I want to shed some light on things important to you when you are looking for a good web hosting company. I have been asked about some of the things I am going to share today over and over by different people at different times.
Some of the technical terms confuse a lot of people while they are looking to find a good hosting company and I know how confused I was when I was starting out. Today, my goal is bring some clarity and define some web hosting terms for you.
If you have made a decision to establish your brand identity online, you are probably now considering to launch your brand new website. This is where you need to understand a few basics, right?
So, I am assuming that you know all about domains and you already have reserved one for your website. If you are not yet sure, I highly encourage you to sign up for the Free Website Setup Course I am offering right now to help you learn about domains and much more.
Now, let’s discuss some of the things you need to know before you go ahead and start your work on hosting your first self-hosted website:
1. Web Hosting
While setting up your website, you will need to create content on your website such as your blog posts, your “About” page, your video, podcasts, images etc.
All of these objects need a space on a server that can be accessed over the internet. The process of allocating an appropriate space on such a server and then hosting of these various website components in the allocated space, is usually known as web hosting.
There are hundreds of companies (if not thousands) offering web hosting solutions to you and me. They all offer various options and for you to be able to make an informed decision. You need to know about those offerings.
By the time you are done with this post, you will understand many things about web hosting and this will help you make an informed qualified decision about your web hosting needs.
For more information (and proper technical definitions) on web hosting, I encourage you to check out Wikipedia's page.
2. Shared Hosting
If you are just starting out, this is where you are probably going to start. This is a web hosting environment where you lease space on a server which also hosts websites for other people. That is why it is called as ‘shared hosting’.
Most small business owners, bloggers who do not have huge hosting budgets get started with a shared hosting where they don’t need to host huge data or huge bandwidth either.
The only problem is, for no fault of yours, any other website hosted on the same server (which may be a large site consuming much higher resources than your website), can bring the web server down thus taking your website down along with it. This happens often in shared hosting environments and that is why it’s important to check reputation of the hosting company before you make a commitment to one.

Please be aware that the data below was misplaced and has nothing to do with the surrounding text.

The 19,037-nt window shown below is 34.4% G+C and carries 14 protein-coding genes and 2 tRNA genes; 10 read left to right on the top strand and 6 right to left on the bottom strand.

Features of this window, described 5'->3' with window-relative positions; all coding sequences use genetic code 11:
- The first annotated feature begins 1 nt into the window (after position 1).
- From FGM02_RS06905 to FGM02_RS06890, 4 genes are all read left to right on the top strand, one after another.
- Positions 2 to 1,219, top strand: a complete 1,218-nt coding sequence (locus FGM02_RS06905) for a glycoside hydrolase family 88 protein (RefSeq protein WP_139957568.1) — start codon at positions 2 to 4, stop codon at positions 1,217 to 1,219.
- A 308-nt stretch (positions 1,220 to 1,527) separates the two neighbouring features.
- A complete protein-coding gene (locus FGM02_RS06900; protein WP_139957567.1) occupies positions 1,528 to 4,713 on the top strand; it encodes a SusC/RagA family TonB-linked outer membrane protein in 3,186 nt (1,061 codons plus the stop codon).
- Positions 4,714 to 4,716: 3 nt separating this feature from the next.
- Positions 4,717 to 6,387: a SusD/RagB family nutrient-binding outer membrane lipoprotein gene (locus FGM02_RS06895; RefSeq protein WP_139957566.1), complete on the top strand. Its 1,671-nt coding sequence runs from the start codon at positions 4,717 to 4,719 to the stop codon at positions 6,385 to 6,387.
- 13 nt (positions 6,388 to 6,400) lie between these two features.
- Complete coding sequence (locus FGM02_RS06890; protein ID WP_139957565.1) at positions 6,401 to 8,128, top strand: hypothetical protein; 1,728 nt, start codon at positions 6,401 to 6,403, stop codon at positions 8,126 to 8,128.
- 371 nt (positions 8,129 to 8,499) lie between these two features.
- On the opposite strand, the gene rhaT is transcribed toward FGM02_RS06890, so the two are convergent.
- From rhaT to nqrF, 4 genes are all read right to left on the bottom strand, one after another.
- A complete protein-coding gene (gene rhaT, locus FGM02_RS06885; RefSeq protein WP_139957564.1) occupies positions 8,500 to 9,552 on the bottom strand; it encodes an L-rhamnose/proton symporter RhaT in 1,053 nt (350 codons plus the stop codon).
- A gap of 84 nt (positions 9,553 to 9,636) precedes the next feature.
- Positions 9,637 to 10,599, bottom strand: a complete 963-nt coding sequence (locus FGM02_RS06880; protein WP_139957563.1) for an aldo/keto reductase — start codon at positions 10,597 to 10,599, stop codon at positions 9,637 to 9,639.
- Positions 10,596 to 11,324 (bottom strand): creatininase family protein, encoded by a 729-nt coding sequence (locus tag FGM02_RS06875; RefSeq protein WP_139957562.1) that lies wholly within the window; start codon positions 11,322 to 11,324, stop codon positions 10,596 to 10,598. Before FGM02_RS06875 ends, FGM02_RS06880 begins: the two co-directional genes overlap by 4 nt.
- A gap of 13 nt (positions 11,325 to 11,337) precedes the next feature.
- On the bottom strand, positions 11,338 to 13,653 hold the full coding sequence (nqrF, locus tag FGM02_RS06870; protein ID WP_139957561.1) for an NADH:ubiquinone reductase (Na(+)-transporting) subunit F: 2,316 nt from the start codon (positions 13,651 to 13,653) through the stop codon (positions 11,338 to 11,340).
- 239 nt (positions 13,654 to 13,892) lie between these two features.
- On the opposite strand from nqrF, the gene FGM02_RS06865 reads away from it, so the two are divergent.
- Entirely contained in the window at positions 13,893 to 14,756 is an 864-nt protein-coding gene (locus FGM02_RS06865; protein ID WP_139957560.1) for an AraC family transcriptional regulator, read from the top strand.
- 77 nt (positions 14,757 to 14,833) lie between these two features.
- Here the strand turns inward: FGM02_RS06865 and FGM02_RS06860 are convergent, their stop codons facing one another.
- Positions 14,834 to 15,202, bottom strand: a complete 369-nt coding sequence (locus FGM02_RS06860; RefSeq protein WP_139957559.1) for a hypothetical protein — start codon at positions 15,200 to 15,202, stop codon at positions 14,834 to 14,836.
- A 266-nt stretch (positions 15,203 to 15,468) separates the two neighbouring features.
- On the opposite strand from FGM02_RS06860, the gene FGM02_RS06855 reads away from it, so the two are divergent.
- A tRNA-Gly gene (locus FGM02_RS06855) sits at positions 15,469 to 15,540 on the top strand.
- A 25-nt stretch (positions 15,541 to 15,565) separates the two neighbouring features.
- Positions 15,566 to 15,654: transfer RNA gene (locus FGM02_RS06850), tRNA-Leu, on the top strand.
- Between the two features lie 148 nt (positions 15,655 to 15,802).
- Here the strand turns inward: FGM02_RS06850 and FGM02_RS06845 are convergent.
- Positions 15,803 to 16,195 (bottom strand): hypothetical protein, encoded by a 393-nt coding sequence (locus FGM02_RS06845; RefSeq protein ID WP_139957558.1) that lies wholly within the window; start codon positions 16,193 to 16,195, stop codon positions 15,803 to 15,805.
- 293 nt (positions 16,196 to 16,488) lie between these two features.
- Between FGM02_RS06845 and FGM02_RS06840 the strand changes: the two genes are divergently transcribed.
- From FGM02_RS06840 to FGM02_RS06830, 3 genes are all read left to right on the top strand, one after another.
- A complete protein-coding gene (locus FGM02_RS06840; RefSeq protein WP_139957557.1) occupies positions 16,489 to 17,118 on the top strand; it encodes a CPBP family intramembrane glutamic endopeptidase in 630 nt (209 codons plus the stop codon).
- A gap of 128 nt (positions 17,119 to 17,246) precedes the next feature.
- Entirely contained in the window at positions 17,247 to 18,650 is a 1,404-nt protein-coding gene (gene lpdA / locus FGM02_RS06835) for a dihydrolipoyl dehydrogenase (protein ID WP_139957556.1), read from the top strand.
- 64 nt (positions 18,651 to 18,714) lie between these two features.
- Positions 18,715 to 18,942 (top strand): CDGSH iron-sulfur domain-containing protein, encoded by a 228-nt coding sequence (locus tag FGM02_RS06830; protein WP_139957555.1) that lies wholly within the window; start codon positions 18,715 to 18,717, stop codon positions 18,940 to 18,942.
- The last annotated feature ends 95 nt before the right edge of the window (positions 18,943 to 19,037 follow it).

3. VPS Hosting
VPS hosting is a type of web hosting where Virtual Private Servers (VPS) are used. In this case, although there may be one physical server holding multiple VPS accounts, each account has its own space, RAM and resources independently as if each were on its own separate machine.
VPS hosting gives you the freedom to install your own set of software on your server (it feels like your own physical machine). You can shut down and restart your server independently. Therefore, since you have control of resources, you can have a much better control on how the CPU and its resources are used on your server.
VPS hosting is recommended if you have a good amount of traffic or your website is resource intensive because it is a costly option when compared with shared hosting.
4. Dedicated Server Hosting
This is really a physical server dedicated to one account with a lot more CPU, resources, memory and hosting space. This type of hosting costs way more than a VPS but also, it has way more power than a VPS. This is an ideal hosting environment for large websites with a lot of traffic, a lot of images and videos attached.
As a starter, this may not be an ideal environment for you to choose because of associated costs and maintenance tasks associated if you lease a dedicated server. People who have this kind of hosting also have at least a system administrator who is responsible for managing the operating system, security and software updates on the server on a regular basis.
5. Cloud Hosting
Cloud hosting is the latest form of hosting leveraging the computing power of distributed computing over the internet. Cloud computing has become extremely popular over the last several years and it continues to grow.
In cloud hosting, the actual website data (such as HTML/CSS files, images, etc.) is spread out on cloud over a cluster of hard drives connected together making it available at multiple locations to be invoked based on the location of your website visitor. Not just that, because of the distributed nature, the reliability and scalability of cloud hosting is much better than a VPS or a dedicated server.